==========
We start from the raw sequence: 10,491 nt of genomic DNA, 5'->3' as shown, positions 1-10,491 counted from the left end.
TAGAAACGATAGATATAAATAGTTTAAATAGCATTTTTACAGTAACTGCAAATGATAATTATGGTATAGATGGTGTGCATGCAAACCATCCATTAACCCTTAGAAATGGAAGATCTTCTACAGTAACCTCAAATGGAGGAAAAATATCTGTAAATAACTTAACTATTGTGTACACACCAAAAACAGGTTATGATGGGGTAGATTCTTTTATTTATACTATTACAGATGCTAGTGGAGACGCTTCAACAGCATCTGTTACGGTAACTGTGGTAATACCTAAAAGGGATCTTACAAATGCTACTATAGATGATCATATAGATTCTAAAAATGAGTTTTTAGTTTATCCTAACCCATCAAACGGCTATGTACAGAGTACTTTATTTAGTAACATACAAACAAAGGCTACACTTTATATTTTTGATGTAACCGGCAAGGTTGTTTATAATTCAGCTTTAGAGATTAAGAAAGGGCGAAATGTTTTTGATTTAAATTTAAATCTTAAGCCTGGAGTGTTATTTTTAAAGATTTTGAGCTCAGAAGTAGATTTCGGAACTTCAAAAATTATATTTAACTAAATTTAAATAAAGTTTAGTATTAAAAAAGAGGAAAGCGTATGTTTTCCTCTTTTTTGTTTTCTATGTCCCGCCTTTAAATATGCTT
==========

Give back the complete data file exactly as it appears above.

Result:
We start from the raw sequence: 10,491 nt of genomic DNA, 5'->3' as shown, positions 1-10,491 counted from the left end.
TAGAAACGATAGATATAAATAGTTTAAATAGCATTTTTACAGTAACTGCAAATGATAATTATGGTATAGATGGTGTGCATGCAAACCATCCATTAACCCTTAGAAATGGAAGATCTTCTACAGTAACCTCAAATGGAGGAAAAATATCTGTAAATAACTTAACTATTGTGTACACACCAAAAACAGGTTATGATGGGGTAGATTCTTTTATTTATACTATTACAGATGCTAGTGGAGACGCTTCAACAGCATCTGTTACGGTAACTGTGGTAATACCTAAAAGGGATCTTACAAATGCTACTATAGATGATCATATAGATTCTAAAAATGAGTTTTTAGTTTATCCTAACCCATCAAACGGCTATGTACAGAGTACTTTATTTAGTAACATACAAACAAAGGCTACACTTTATATTTTTGATGTAACCGGCAAGGTTGTTTATAATTCAGCTTTAGAGATTAAGAAAGGGCGAAATGTTTTTGATTTAAATTTAAATCTTAAGCCTGGAGTGTTATTTTTAAAGATTTTGAGCTCAGAAGTAGATTTCGGAACTTCAAAAATTATATTTAACTAAATTTAAATAAAGTTTAGTATTAAAAAAGAGGAAAGCGTATGTTTTCCTCTTTTTTGTTTTCTATGTCCCGCCTTTAAATATGCTT